An enjoyable hike, good exercise and good company. What could be a better way to spend and afternoon off.

Saturday, March 6, 2010

Traveling between Winter and Sping

My daily commute brings me 45 miles direct west, out of the hills and into the flat lands of western Massachusetts and the Connecticut River valley.

At this time of year I leave the Berkshires with snow on the grown and frozen lakes and the only sign of spring is the change in the light.

Moving east on highway the snow gradually disappears, the hillsides are bare the woods have that empty flattened look with an occasional pile of dirty snow left behind by the plows.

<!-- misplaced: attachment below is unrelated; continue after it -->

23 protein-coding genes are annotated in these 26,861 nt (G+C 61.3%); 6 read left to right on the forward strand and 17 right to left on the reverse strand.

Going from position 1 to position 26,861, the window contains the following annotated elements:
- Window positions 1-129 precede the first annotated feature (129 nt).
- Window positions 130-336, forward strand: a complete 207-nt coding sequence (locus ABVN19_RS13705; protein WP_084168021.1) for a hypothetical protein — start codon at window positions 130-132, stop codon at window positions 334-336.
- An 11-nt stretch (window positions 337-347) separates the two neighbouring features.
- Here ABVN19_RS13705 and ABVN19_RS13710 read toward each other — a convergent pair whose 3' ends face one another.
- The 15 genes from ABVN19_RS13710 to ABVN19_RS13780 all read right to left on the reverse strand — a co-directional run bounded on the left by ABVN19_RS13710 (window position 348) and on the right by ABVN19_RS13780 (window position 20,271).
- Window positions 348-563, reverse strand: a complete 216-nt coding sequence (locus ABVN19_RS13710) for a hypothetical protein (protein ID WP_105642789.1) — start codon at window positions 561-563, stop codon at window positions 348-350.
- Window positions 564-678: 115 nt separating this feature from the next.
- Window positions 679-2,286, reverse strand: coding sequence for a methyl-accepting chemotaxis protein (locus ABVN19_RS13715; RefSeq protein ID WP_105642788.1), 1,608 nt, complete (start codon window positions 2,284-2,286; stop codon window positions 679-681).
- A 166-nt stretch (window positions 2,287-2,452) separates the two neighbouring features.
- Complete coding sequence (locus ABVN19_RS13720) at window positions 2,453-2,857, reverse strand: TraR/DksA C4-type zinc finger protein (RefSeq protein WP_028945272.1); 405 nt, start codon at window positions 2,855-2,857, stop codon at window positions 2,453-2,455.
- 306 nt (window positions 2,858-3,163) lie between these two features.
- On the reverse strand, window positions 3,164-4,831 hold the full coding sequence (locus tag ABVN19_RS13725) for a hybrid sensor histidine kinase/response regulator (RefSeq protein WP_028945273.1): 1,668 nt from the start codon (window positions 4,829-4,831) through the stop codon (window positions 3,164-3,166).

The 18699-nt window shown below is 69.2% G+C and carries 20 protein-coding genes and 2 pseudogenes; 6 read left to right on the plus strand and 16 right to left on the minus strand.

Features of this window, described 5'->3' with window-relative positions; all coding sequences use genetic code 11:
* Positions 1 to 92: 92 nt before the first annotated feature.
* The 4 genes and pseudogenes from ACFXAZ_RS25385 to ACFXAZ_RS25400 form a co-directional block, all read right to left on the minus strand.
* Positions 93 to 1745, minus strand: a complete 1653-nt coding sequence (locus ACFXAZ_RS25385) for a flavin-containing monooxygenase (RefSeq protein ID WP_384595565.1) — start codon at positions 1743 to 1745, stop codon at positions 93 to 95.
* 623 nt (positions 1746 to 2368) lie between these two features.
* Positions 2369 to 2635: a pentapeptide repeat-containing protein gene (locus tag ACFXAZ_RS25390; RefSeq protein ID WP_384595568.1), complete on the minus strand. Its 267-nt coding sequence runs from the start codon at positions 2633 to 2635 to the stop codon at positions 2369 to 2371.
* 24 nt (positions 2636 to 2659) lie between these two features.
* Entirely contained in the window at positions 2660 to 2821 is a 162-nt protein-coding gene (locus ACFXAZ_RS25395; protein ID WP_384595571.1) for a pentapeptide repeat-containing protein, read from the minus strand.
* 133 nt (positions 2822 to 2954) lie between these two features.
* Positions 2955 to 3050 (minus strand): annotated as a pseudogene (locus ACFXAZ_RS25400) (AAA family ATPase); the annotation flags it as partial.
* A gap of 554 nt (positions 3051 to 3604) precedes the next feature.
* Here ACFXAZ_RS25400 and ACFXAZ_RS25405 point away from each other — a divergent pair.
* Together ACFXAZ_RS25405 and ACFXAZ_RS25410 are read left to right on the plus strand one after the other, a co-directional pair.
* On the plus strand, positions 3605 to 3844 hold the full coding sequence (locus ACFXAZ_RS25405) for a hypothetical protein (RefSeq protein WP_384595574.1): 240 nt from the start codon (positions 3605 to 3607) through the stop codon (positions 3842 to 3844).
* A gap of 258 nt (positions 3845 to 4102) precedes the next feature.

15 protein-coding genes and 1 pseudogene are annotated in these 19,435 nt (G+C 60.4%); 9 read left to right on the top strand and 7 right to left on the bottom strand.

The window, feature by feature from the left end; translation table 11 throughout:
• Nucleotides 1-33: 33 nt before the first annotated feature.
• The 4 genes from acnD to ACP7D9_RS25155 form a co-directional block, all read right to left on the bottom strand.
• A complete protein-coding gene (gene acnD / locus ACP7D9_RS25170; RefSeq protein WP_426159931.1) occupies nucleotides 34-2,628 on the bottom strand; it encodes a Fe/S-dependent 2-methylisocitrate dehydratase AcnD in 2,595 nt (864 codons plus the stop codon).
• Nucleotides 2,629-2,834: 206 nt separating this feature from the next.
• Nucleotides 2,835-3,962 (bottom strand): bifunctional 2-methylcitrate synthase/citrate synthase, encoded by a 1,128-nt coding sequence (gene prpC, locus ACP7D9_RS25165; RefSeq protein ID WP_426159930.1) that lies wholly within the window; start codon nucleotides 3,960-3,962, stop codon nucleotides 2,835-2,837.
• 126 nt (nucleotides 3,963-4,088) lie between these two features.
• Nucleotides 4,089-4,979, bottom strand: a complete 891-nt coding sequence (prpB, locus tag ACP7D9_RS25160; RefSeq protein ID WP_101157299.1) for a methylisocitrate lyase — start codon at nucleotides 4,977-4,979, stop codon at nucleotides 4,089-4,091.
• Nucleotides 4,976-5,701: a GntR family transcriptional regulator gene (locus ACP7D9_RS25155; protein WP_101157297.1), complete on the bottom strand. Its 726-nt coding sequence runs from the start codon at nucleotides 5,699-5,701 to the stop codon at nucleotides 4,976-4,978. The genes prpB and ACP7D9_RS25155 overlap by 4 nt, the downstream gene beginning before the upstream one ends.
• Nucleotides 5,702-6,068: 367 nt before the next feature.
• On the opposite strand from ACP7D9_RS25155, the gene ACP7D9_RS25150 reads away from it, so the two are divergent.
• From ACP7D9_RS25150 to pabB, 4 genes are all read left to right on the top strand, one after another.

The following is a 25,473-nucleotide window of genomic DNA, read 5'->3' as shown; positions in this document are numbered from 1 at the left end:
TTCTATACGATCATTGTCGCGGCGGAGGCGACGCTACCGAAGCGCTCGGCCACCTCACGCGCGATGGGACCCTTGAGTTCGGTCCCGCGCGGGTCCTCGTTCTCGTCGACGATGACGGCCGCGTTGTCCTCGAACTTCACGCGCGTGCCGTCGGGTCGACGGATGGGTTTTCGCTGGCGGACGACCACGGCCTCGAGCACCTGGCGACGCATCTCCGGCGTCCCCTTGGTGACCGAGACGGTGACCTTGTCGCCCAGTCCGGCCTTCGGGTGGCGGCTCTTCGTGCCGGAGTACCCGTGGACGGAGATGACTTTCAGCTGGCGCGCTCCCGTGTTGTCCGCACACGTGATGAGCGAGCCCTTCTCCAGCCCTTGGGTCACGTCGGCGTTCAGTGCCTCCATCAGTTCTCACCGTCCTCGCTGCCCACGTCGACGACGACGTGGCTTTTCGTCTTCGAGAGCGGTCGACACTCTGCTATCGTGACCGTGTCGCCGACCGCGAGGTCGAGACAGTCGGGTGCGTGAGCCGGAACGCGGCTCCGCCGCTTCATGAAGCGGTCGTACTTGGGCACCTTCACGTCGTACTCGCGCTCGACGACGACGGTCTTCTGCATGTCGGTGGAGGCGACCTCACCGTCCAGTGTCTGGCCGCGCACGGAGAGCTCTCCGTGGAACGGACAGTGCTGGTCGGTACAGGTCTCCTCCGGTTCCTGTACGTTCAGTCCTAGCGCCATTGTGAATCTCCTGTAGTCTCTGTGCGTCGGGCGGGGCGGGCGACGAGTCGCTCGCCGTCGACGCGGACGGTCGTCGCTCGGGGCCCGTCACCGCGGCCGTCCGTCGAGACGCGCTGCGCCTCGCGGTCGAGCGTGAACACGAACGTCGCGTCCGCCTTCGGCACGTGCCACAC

I arrive where there is no snow, the temperature 10 degrees warmer and spring is definitely in the air. I can be sitting in my my sunny office and talking with folks at home and they describe the heavy snow that is covering the ground and making a mess of local travel. Yet just a short distance away it is a different world.

Then at the end of the day and into the weekend I return to the land of winter. Return to Narnia before the arrival of Aslan. Only there are no ice queens here and spring will eventually come.